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Government takes creative control

08 Mar 2018

Government takes creative control Image

By Sean Car

Developers with live applications on Sturt Street’s arts spine will be forced to give back to the Arts Precinct under new planning controls introduced this month.

The State Government has announced historic planning controls that ensure all new developments comply with the creative industry’s vision for Southbank’s Arts Precinct.

The new planning controls are in direct to response to a spate of new developments along Sturt St, which the local community has long argued threaten the amenity of the Arts Precinct and low-rise Southbank Village.

Minister for Planning Richard Wynne and Minister for Creative Industries and Member for Albert Park Martin Foley announced planning scheme amendment C330 on March 6.

The amendment includes a rezoning of the precinct to the newly created Capital City Zone Schedule 7. The new controls will be introduced on an interim basis of one year, allowing time for the City of Melbourne and Creative Victoria to work with the community on permanent controls.

Under the Australian-first rezone, future developments will have to include arts and cultural uses as part of the first four floors, such as studios, workshops or galleries, or performance and events spaces on the first four levels. Any exemption would require additional permits.

The amendment has been approved without transitional provisions, meaning all “live” planning permit applications on Sturt St, for which there are currently three, will be subject to the new controls.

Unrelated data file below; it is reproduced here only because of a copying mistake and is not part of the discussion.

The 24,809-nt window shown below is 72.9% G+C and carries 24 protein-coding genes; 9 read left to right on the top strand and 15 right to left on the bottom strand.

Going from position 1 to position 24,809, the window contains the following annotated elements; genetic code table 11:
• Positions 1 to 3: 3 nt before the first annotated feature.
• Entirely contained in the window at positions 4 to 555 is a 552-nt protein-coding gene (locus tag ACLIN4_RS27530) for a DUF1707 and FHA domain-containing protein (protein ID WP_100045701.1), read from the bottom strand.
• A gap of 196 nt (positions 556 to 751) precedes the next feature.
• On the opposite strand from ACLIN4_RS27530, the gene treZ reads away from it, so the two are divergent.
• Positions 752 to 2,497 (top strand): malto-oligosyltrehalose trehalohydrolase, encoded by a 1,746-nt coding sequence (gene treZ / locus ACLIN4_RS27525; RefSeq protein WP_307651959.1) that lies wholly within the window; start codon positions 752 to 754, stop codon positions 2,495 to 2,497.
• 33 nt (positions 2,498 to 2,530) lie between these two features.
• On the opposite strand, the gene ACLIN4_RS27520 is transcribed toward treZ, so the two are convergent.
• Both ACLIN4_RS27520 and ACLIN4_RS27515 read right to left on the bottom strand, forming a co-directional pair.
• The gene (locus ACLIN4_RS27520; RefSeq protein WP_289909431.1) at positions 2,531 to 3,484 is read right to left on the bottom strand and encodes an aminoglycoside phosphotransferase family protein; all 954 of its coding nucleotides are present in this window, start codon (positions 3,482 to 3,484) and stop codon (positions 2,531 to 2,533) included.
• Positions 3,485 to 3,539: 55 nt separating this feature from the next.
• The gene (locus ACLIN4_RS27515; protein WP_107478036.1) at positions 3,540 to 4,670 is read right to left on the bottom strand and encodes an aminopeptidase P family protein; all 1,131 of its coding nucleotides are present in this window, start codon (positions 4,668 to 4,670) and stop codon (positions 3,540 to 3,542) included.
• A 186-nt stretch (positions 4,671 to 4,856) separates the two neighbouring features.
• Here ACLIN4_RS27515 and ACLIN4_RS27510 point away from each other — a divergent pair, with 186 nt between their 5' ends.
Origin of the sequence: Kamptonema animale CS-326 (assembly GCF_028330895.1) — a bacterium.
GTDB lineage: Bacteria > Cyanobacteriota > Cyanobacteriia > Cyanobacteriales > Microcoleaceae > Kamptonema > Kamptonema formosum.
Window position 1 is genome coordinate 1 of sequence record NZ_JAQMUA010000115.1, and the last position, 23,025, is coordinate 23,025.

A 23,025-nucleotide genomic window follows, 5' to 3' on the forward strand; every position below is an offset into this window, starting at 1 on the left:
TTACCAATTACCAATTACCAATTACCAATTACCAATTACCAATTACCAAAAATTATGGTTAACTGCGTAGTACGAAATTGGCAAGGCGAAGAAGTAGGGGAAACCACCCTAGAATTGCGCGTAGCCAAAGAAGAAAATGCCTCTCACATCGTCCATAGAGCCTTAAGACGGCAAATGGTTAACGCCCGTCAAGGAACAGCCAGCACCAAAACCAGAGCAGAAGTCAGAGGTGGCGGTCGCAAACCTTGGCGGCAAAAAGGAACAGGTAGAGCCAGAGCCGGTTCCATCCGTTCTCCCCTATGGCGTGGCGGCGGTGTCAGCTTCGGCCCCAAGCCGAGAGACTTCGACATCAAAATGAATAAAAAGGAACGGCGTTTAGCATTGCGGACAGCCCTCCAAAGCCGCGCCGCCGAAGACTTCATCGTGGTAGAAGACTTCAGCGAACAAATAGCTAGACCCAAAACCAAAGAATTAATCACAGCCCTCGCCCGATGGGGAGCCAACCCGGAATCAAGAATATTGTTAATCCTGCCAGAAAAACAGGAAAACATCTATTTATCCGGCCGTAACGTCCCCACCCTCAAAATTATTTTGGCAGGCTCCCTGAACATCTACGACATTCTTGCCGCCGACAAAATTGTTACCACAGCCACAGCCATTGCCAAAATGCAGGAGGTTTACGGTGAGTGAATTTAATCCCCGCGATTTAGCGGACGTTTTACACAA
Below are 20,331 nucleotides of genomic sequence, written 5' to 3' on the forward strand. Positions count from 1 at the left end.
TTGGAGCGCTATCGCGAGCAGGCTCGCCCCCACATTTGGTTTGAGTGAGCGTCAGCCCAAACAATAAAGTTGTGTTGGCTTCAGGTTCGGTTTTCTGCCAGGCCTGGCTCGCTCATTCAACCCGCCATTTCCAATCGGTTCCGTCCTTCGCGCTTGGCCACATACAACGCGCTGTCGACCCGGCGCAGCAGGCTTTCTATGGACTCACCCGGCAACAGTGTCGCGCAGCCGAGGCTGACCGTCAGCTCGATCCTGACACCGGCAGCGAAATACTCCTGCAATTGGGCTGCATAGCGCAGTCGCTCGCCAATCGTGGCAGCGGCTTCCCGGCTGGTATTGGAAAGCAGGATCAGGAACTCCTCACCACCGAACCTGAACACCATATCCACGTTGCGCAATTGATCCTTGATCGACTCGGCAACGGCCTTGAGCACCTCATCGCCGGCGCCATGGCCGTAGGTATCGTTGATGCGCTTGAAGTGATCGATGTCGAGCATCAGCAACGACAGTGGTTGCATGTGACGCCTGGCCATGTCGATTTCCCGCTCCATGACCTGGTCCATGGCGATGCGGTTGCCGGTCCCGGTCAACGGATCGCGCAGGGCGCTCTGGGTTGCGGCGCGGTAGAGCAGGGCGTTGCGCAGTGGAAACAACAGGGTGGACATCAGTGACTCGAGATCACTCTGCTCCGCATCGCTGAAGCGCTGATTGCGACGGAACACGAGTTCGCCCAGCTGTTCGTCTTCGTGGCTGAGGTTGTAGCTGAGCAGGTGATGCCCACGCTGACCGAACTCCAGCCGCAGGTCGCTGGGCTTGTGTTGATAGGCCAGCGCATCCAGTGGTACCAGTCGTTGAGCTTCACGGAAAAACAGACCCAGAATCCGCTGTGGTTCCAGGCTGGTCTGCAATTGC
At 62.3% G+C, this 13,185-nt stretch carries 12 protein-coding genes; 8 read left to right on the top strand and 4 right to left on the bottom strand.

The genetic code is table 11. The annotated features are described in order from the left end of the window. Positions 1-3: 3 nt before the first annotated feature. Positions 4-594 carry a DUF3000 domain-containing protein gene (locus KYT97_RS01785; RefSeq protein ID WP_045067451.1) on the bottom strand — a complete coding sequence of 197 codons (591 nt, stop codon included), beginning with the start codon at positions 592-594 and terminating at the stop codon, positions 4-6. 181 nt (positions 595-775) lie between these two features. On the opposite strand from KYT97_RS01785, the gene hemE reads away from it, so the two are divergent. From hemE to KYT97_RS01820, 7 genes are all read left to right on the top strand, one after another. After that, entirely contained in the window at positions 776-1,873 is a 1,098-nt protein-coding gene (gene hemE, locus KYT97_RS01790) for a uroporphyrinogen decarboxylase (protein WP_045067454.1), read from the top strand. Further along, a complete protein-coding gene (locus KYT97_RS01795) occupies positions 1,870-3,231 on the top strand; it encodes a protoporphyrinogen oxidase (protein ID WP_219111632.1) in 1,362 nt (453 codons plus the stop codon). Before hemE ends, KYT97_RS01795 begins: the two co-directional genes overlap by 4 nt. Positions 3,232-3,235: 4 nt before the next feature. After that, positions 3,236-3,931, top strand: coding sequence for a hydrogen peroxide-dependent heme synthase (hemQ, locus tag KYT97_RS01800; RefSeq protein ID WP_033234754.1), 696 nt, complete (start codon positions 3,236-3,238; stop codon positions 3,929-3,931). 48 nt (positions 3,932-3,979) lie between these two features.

The controls will extend all the way from the Yarra River to Kings Way and while they don’t provide protection against height, Minister Wynne said they got the balance right.

“We’re calling time on developments that detract from our treasured Arts Precinct and give nothing back to the community or the creative industries sector,” he said.

“From now on, all developments within the Melbourne Arts Precinct zone will need to ensure they’re helping the thriving industry grow.”

Martin Foley said the controls were an important step in the ongoing effort to transform the area into a major creative and cultural hub.

“Nothing says Melbourne quite like the Melbourne Arts Precinct, but the inevitability of development threatens this precious location if we don’t act now.”

“The community and the creative industries sector have asked for this change and we’ve listened. It will take our arts precinct to a whole new level and provide more opportunities for small to medium creative organisations.”

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